HUMANITY’S search for aliens has hit a hurdle after scientists admitted to a major mistake in how they look for habitable planets.
It turns out half the planets that we thought could harbour life are in fact dead worlds enveloped by suffocating toxic gases.
We pick out potential alien worlds based on whether or not they’re in a star’s “habitable zone”.
This is a safe zone where a planet is just the right temperature to hold liquid water – too close to the star and it’ll evaporate, too far and it’ll freeze.
But researchers at the University of California, Riverside, say our estimates of stars’ habitable zones have been far too generous.
Taking into account levels of toxic gases like carbon monoxide and dioxide, more than half the planets in a star’s habitable zone wouldn’t be able to host complex life, experts found.
“Imagine a ‘habitable zone for complex life’ defined as a safe zone where it would be plausible to support rich ecosystems like we find on Earth today,” said lead scientist Professor Timothy Lyons.
“Our results indicate that complex ecosystems like ours cannot exist in most regions of the habitable zone as traditionally defined.”
Experts used computer models to look at the climate on a variety of planets.
Worlds too far from their star need carbon dioxide – a potent greenhouse gas – to trap in heat and maintain temperatures above freezing.
But according to the calculations, planets on the edge of habitable zones would need toxic levels of carbon dioxide to hit the right temperature to grow life.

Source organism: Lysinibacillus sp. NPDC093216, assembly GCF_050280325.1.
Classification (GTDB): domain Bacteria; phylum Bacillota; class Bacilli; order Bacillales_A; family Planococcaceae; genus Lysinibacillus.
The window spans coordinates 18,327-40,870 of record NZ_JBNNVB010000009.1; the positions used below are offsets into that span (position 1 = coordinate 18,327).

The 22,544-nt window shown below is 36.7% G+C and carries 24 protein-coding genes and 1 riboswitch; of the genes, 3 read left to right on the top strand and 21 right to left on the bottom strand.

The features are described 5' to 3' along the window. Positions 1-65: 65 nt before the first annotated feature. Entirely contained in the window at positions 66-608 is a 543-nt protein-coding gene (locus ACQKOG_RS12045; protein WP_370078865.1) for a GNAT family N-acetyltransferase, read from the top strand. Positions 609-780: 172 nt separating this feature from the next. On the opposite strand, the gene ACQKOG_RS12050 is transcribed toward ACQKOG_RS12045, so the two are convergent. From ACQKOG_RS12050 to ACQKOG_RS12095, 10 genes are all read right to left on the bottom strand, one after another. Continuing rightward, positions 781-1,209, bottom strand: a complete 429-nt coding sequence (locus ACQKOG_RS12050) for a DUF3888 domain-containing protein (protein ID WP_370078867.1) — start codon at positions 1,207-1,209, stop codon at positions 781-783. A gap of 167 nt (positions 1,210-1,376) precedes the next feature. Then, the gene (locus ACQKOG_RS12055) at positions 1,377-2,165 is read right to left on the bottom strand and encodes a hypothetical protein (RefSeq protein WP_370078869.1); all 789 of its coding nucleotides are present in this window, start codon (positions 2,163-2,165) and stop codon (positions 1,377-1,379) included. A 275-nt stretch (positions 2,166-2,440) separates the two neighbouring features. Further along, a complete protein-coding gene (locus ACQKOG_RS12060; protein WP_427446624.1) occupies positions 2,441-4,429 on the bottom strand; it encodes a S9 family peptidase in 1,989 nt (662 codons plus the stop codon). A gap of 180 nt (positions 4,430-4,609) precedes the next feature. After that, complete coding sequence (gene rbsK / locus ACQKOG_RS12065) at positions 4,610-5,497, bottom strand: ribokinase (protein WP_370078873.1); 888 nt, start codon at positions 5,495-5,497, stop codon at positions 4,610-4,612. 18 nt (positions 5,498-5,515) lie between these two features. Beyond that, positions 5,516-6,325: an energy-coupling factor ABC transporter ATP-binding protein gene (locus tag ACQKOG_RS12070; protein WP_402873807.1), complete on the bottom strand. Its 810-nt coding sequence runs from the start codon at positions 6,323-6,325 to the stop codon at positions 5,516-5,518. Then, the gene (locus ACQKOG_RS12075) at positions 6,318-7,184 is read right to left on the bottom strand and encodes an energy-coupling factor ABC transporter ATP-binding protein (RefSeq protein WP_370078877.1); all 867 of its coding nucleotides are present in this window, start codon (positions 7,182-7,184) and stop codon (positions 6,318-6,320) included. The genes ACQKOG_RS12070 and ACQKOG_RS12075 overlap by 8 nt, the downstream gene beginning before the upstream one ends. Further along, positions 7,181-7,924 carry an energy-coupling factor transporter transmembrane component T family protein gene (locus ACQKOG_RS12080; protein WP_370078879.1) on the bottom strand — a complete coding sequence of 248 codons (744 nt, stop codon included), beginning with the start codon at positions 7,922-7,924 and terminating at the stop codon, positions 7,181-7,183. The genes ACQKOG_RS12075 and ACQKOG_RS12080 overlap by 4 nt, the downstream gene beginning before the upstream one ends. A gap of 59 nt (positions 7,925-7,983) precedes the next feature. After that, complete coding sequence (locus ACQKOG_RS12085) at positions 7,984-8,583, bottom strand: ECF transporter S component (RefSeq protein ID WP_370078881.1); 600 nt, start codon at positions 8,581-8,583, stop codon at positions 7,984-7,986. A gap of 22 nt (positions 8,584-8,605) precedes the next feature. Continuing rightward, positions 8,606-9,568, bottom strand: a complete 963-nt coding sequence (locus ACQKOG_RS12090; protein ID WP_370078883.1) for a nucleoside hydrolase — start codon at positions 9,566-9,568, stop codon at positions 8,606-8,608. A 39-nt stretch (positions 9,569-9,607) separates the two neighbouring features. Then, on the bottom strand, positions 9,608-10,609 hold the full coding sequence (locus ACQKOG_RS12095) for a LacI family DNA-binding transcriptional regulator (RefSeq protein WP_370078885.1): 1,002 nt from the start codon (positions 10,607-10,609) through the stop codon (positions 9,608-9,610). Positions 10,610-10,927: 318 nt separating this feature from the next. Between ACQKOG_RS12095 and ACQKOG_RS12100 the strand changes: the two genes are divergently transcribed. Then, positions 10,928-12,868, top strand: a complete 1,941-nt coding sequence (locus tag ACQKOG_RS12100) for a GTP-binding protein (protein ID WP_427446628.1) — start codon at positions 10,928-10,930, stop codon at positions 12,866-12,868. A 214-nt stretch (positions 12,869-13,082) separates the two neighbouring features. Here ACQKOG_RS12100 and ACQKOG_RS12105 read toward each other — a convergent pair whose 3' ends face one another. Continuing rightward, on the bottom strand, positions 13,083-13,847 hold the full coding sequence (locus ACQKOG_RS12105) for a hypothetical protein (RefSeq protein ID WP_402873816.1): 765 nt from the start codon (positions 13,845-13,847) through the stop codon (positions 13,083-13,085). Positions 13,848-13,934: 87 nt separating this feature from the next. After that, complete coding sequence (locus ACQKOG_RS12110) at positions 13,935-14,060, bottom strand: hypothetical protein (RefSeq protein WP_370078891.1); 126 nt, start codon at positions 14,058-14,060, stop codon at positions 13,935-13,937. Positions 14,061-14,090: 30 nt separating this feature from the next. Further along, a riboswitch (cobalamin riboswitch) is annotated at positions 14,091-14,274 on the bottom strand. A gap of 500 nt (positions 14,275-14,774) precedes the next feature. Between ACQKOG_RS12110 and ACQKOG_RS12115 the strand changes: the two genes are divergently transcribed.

“To sustain liquid water at the outer edge of the conventional habitable zone, a planet would need tens of thousands of times more carbon dioxide than Earth has today,” said team member and Nasa scientist Dr Edward Schwieterman.
“That’s far beyond the levels known to be toxic to human and animal life on Earth.”
The new study concludes that carbon dioxide toxicity alone restricts simple animal life to no more than half of the traditional habitable zone.
For humans and other intelligent animals, which are more sensitive, the safe zone shrinks to less than one third of that area.
What is a habitable zone?
Here’s everything you need to know…
- The habitable zone is the area around a star where it is not too hot and not too cold for liquid water to exist on the surface of surrounding planets.
- Imagine if Earth was where Pluto is. The Sun would be barely visible (about the size of a pea) and Earth’s ocean and much of its atmosphere would freeze.
- On the other hand, if Earth took Mercury’s place, it would be too close to the Sun and its water would form a steam atmosphere, quickly boiling off.
- The distance Earth orbits the Sun is just right for water to remain a liquid. This distance from a star is called the habitable zone, or the Goldilocks zone.
- Rocky exoplanets found in the habitable zones of their stars, are more likely targets for detecting liquid water on their surfaces.
- Why is liquid water so important? Life on Earth started in water, and water is a necessary ingredient for life (as we know it).
But all hope isn’t lost just yet – the team reckon their results will actually help in our hunt for ET, as it narrows down our options when it comes to pick which planets to explore.
“Our discoveries provide one way to decide which of these myriad planets we should observe in more detail,” said team member Christopher Reinhard.
The research was published in The Astrophysical Journal.
In other ET news, Nasa reckons we’re on course to find alien life “within the next few decades”.
Aliens may be hiding on a ‘freezing, shadowy world’ just six light years from Earth, scientists claim.
And experts think aliens will ‘probably fire space LASERS’ at us – rather than visiting from Super Earth planets.
Do you think Nasa will discover alien life within your lifetime? Let us know in the comments!
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